A tick-borne disease so new it only has a scientific name has been identified in United States patients for the first time, including at least one person from Nantucket. Borrelia miyamotoi is a relative of Lyme disease with similar symptoms including fever, headache, muscle ache, and fatigue.

Unlike Lyme disease, B. miyamotoi presents recurring fevers in patients and does not trigger a bulls-eye rash. Nor does it cause a positive test with traditional Lyme disease testing, said Dr. Sam R. Telford 3rd, a professor of infectious diseases at Tufts University.

“This has been a bone of contention with a subset of patients who say ‘I had Lyme disease, but I’ve never tested positive,’” said Dr. Telford. “Now there’s a legitimate scenario for that to happen.”

Dr. Telford said Imugen Inc., a clinical laboratory based in Norwood, could have an antibody test for B. miyamotoi available by summer, just in time for what he refers to as “tick season.”

A recent study from the Yale Schools of Public Health and Medicine in the New England Journal of Medicine reported evidence of B. miyamotoi in 18 case study patients tested in southern New England and New York. The patients’ blood samples dated back to 1990.

“Though the disease is heralded as new,” said Dr. Gerry Yukevich, “it has probably been around for at least several decades, and presumably the affliction has existed here on the Vineyard for an equal period of time. . . . I suspect the illness has been around and we have been treating it as Lyme Disease or babesiosis. But it’s hard for me to comment on an illness I’m not sure I’ve ever seen.”

In 2011 Dr. Telford detected B. miyamotoi in one to three per cent of deer ticks analyzed in southeastern Massachusetts, including on the Cape and Islands. But at the time it had not been proven that the disease could be transferred to humans.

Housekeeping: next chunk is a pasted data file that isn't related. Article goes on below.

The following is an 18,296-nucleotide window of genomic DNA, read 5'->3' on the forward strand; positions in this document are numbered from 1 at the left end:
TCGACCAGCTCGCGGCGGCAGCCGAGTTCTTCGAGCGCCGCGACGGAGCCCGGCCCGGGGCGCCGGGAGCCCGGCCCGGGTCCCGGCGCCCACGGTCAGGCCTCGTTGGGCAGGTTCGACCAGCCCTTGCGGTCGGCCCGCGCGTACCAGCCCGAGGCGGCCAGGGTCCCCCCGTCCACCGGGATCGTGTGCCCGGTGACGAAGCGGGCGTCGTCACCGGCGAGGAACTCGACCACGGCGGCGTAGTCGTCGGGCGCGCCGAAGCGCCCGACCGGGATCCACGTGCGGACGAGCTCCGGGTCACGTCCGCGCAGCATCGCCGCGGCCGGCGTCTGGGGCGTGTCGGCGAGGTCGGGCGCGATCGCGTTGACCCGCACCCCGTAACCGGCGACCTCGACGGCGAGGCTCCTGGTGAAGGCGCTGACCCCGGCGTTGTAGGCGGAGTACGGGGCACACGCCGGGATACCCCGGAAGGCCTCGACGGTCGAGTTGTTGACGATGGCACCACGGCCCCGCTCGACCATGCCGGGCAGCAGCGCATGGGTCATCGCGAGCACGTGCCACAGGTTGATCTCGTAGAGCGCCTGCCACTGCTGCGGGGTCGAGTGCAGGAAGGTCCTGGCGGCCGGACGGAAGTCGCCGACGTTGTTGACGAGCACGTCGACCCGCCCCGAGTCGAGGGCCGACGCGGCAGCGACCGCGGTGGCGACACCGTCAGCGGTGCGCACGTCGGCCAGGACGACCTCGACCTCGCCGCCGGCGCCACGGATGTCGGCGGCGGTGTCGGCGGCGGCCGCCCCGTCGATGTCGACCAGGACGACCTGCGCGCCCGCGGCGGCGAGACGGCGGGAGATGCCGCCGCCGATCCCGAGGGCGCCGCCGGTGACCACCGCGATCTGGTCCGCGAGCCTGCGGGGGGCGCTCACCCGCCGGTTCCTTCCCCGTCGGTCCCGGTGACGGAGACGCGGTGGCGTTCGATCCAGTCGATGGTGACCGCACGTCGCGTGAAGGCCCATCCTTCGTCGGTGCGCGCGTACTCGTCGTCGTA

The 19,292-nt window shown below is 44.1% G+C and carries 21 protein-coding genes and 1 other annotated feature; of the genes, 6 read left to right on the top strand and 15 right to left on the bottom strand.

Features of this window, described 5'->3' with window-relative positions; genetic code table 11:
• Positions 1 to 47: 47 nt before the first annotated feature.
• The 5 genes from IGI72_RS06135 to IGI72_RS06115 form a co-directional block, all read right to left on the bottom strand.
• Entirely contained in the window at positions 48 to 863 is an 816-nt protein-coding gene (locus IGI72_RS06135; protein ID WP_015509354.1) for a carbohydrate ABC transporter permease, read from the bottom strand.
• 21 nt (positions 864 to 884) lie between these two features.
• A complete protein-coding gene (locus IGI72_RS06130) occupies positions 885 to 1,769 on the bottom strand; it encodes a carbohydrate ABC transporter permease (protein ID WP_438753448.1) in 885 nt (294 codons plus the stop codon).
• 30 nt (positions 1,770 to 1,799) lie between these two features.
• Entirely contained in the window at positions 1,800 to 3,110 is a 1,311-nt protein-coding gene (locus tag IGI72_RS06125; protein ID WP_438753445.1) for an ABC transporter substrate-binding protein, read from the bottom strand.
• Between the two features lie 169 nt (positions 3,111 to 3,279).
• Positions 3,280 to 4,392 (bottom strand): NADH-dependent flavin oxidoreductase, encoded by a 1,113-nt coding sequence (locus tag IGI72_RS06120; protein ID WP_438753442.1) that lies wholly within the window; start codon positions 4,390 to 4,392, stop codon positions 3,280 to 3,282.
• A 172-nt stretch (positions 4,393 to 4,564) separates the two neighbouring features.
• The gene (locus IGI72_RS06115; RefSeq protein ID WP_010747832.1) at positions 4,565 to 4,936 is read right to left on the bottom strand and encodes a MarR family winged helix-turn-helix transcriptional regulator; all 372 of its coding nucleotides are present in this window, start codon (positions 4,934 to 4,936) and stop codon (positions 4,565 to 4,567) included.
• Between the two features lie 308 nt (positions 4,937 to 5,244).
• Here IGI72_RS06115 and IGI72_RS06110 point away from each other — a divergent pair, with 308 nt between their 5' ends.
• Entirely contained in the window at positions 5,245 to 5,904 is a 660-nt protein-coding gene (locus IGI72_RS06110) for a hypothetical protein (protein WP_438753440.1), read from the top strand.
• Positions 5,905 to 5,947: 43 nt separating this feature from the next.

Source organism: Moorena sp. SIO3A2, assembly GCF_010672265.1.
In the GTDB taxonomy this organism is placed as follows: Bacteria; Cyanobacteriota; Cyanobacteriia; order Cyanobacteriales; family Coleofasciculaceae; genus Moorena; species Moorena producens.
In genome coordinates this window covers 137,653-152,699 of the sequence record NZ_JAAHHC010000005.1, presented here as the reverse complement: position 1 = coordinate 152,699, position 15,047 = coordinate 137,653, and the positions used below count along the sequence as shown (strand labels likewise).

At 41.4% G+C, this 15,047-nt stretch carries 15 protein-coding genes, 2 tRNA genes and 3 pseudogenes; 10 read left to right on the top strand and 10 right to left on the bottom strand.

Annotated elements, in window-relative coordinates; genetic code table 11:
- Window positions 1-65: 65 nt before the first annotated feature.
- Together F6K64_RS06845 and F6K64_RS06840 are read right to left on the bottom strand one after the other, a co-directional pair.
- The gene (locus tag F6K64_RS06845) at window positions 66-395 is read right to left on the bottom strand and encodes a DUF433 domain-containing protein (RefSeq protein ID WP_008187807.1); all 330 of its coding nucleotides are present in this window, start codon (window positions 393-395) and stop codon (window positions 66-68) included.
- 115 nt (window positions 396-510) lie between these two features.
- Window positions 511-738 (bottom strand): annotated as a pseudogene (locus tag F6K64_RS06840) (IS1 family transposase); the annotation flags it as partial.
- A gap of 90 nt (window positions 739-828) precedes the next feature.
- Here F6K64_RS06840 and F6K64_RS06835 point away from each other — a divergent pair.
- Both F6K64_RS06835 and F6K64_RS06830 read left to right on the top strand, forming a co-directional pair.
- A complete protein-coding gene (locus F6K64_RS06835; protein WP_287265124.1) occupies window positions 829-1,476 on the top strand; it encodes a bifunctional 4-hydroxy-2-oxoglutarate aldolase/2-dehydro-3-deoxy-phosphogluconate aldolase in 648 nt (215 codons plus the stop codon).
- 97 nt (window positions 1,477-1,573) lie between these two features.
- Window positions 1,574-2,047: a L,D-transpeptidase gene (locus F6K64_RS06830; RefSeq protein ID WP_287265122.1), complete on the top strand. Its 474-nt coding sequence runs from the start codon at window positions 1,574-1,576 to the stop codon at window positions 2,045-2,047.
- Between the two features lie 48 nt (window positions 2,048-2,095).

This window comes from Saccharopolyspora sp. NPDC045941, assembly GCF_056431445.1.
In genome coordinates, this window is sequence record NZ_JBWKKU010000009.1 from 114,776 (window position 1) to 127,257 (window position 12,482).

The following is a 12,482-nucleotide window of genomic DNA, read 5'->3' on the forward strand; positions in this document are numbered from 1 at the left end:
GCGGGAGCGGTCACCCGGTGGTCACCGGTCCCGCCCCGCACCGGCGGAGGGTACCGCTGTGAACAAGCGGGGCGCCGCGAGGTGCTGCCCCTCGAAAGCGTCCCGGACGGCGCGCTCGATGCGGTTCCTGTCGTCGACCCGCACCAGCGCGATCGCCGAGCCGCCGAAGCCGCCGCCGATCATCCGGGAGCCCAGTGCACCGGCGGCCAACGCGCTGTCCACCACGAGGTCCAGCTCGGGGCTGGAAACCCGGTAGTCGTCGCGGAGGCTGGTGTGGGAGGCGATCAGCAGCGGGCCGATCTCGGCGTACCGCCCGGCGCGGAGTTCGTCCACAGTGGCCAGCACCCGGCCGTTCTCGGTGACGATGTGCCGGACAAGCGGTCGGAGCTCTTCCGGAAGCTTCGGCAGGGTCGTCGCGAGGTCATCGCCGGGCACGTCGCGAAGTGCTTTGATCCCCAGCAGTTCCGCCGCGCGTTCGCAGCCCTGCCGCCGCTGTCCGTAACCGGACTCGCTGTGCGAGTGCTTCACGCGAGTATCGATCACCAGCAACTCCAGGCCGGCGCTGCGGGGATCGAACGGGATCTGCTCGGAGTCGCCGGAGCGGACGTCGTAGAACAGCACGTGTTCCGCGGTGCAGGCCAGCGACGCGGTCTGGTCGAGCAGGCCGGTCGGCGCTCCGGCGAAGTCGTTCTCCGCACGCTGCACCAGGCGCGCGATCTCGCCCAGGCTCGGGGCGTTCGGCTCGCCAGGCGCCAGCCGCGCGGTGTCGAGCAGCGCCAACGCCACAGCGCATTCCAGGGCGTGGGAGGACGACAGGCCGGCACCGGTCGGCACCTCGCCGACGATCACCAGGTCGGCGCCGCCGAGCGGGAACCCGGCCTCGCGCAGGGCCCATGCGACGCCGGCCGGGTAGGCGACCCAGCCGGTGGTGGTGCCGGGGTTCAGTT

“It’s not new, it’s been under our nose all along,” he said. The bacterium was first discovered in 1995, but only in 2011 did Yale scientists find evidence of human infection caused by the bacterium in Russian case study patients.

“Now it’s finally been associated with human disease,” Mr. Telford said.

B. miyamotoi can be prevented and treated in the same manner as Lyme disease with a short course of doxycycline and amoxicillin.

“It doesn’t change the approach to the patient significantly,” said Dr. Yukevich. “The same principles will apply. Acute Lyme disease is often a clinical diagnosis, rather than a laboratory diagnosis.”

Doctors typically diagnose Lyme disease based on symptoms rather than blood tests, he explained.

All agree the discovery of the human infection for B. miyamotoi presses for better prevention of tick bites and more thorough analysis of tick-borne diseases endemic on the Cape and Islands.

Tisbury board of health member Michael Loberg, along with Edgartown board of health agent Matt Poole, head a public health initiative focused on preventing incidences, educating the public and collecting more accurate data for tick-borne diseases on the Vineyard.

“It’s not like we need another reason to do something about deer ticks,” Mr. Telford added. “Lyme disease is sufficient enough.”